CTE Soil Biogeochemistry 2014



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Climate change is increasing the intensity of severe tropical storms and cyclones (also referred to as hurricanes or typhoons), with major implications for tropical Forest structure and function. These changes in disturbance regime are likely to play an important role in regulating ecosystem carbon (C) and nutrient dynamics in tropical and subtropical forests. Canopy opening and debris deposition resulting from severe storms have complex and interacting effects on ecosystem biogeochemistry. Disentangling these complex effects will be critical to better understand the long-term implications of climate change on ecosystem C and nutrient dynamics. In this study, we used a well-replicated, long-term (10 years) canopy and debris manipulation experiment in a wet tropical forest to determine the separate and combined effects of canopy opening and debris deposition on soil C and nutrients throughout the soil profile (1 m). Debris deposition alone resulted in higher soil C and N concentrations, both at the surface (0–10 cm) and at depth (50–80 cm). Concentrations of NaOHorganic P also increased significantly in the debris deposition only treatment (20–90 cm depth), as did NaOH-total P (20–50 cm depth). Canopy opening, both with and without debris deposition, significantly increased NaOH-inorganic P concentrations from 70 to 90 cm depth. Soil iron concentrations were a strong predictor of both C and P patterns throughout the soil profile. Our results demonstrate that both surface- and subsoils have the potential to significantly increase C and nutrient storage a decade after the sudden deposition of disturbance-related organic debris. Our results also show that these effects may be partially offset by rapid decomposition and decreases in litterfall associated with canopy opening. The significant effects of debris deposition on soil C and nutrient concentrations at depth (>50 cm), suggest that deep soils are more dynamic than previously believed, and can serve as sinks of C and nutrients derived from disturbance-induced pulses of organic matter inputs.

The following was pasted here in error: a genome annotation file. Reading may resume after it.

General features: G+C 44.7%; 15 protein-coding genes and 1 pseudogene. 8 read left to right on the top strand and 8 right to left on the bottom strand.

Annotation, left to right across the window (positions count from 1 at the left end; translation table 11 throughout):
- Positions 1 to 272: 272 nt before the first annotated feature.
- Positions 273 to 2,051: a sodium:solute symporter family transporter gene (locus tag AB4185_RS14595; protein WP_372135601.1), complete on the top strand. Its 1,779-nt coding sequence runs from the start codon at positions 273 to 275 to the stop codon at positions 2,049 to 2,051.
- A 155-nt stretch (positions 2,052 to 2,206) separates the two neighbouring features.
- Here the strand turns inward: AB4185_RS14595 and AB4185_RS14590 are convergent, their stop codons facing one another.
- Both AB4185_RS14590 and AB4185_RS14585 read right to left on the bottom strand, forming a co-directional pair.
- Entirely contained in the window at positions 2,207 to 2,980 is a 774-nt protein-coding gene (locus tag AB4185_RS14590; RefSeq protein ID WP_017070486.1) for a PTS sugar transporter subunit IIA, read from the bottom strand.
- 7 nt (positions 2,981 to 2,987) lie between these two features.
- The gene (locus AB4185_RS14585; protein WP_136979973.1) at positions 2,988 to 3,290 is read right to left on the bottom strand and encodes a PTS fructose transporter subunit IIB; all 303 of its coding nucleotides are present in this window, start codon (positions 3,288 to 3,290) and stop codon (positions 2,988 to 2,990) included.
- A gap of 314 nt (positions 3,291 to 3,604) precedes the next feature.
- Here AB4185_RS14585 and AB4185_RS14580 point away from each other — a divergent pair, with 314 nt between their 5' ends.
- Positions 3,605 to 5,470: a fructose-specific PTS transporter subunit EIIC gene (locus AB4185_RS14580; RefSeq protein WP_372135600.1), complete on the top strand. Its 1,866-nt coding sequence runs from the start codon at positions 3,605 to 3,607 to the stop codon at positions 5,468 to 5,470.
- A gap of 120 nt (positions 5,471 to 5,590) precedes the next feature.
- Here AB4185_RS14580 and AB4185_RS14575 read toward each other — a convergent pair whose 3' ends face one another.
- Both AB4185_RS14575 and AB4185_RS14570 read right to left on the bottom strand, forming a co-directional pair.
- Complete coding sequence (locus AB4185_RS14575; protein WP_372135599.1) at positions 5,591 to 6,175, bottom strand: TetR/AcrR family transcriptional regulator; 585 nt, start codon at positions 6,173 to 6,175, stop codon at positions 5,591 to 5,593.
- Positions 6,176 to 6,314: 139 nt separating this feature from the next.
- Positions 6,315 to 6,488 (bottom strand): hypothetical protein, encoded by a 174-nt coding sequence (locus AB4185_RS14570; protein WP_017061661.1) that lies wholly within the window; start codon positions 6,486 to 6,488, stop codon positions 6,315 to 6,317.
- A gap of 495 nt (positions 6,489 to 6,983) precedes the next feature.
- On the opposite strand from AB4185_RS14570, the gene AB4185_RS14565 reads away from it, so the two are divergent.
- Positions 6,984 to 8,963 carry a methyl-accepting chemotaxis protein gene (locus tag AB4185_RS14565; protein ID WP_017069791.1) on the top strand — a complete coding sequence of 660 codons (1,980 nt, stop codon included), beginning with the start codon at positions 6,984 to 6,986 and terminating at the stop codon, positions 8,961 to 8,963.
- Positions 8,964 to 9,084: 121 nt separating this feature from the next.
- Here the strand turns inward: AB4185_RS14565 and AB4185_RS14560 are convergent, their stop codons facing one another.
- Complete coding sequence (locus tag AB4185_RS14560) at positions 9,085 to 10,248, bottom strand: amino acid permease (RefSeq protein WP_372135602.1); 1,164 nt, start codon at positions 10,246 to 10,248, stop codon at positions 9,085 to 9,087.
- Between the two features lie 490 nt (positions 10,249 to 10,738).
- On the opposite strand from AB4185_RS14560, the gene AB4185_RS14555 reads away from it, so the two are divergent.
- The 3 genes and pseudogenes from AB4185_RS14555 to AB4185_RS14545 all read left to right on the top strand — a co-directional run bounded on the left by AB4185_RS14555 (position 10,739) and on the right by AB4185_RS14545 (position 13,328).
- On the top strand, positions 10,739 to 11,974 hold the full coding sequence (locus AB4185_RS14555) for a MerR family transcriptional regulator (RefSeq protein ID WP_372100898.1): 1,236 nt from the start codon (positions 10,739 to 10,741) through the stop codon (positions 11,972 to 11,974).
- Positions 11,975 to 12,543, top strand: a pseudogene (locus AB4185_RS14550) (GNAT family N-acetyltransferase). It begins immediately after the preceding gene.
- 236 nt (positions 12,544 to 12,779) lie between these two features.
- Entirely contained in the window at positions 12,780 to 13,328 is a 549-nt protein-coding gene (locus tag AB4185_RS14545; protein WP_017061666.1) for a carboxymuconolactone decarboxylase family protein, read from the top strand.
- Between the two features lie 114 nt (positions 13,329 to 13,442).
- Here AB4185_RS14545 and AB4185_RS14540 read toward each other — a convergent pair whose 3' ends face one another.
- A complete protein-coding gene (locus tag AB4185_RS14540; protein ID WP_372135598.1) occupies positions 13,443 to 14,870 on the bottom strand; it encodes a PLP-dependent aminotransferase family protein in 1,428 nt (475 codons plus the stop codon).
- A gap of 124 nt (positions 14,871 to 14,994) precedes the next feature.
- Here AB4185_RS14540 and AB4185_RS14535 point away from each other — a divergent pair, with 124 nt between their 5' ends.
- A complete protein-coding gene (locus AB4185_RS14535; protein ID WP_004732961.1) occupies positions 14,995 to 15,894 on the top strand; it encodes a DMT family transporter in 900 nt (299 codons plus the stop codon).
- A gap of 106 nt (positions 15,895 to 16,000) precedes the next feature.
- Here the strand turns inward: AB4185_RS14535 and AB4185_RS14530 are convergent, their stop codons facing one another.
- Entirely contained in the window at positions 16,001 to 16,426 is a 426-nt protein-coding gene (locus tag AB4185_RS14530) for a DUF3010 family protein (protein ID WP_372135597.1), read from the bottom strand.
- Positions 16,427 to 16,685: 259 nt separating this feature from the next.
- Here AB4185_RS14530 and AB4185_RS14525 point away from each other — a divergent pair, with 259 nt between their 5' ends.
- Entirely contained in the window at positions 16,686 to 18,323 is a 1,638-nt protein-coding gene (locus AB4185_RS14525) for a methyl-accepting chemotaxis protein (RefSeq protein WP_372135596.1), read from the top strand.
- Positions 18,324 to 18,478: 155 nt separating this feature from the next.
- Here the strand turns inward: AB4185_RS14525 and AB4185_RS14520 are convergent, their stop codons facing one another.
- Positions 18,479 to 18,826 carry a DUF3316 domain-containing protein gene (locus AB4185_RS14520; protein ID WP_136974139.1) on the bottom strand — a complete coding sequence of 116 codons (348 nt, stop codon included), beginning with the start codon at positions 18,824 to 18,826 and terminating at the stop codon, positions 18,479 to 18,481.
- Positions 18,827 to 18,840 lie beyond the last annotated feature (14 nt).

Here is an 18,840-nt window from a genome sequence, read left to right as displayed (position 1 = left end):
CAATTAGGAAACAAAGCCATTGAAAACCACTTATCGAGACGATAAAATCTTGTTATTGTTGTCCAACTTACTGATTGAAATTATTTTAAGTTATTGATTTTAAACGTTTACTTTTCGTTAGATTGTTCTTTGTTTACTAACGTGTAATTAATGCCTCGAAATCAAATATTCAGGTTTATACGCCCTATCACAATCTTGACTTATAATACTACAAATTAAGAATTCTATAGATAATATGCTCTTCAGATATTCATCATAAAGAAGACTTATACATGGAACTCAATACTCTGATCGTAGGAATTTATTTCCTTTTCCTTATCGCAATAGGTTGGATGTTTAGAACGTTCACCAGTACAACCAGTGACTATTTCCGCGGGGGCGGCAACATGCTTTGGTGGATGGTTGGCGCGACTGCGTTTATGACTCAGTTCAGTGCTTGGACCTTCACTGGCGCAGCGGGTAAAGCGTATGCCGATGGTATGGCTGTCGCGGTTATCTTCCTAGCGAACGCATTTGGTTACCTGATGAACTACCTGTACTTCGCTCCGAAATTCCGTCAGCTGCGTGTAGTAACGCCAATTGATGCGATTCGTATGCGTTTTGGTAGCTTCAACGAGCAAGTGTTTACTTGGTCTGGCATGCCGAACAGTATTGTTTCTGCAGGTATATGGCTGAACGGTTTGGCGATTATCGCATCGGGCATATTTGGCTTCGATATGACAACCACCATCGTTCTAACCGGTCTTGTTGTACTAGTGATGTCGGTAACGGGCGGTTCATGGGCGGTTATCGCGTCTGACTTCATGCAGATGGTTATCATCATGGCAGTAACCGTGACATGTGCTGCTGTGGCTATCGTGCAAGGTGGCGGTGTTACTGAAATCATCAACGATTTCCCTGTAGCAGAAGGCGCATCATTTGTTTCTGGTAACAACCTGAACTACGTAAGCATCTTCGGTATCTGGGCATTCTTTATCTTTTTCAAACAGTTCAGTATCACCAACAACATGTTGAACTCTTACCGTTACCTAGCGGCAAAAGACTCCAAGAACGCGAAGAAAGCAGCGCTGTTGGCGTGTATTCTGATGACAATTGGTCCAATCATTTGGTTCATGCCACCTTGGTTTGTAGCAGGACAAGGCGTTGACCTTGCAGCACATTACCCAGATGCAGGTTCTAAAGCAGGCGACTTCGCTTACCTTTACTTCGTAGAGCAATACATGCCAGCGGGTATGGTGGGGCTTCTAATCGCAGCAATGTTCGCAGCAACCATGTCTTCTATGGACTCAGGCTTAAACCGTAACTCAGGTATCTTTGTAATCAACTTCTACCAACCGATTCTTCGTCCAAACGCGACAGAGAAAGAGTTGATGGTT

Gutiérrez del Arroyo, O, Silver, WL. Disentangling the long‐term effects of disturbance on soil biogeochemistry in a wet tropical forest ecosystem. Glob Change Biol. 2018; 24: 16731684.

Date Range: 
2014-09-01 00:00:00 to 2014-11-30 00:00:00

Publication Date: 

2018-04-05 00:00:00


We measured soil pH in a 1:1 soil to water slurry, as well as gravimetric soil moisture by oven-drying subsamples at 105°C to a constant weight. Total soil C and N content were measured on a CE Instruments NC 2100 Elemental Analyzer (Rodano, Milano, Italy) on soils that were air-dried and ground. To measure labile (i.e., soluble phosphate) and recalcitrant (i.e., bound to Fe or Al) P pools, we used a modified Hedley fractionation with NaHCO3 and NaOH extractions respectively (Tiessen & Moir, 1993). Briefly, we sequentially extracted approximately 1.5 g fresh soil with 0.5 M NaHCO3 and 0.1 M NaOH. Both extracts were analyzed colorimetrically for inorganic P and total P after digestion with acid ammonium persulfate, while organic P was calculated as the difference between total and inorganic P (Murphy & Riley, 1962). We measured Fe species as these have been shown to be an important predictor of both C (Hall & Silver, 2015) and P (Chacon, Silver, Dubinsky, & Cusack, 2006) cycling in this ecosystem. Concentrations of reduced and oxidized iron (Fe(II) + Fe(III)) were measured with a 0.5 M HCl extraction and analyzed colorimetrically. Soils were extracted with 0.2 M sodium citrate/0.05 M sodium ascorbate solution and analyzed on an inductively coupled plasma atomic emission spectrometer (Perkin-Elmer, USA) for poorly crystalline Fe. We were only able to analyze two treatments for citrate ascorbate-extractable Fe due to limited resources, and thus chose the controls and the opening+debris treatments as being most representative of a natural event.



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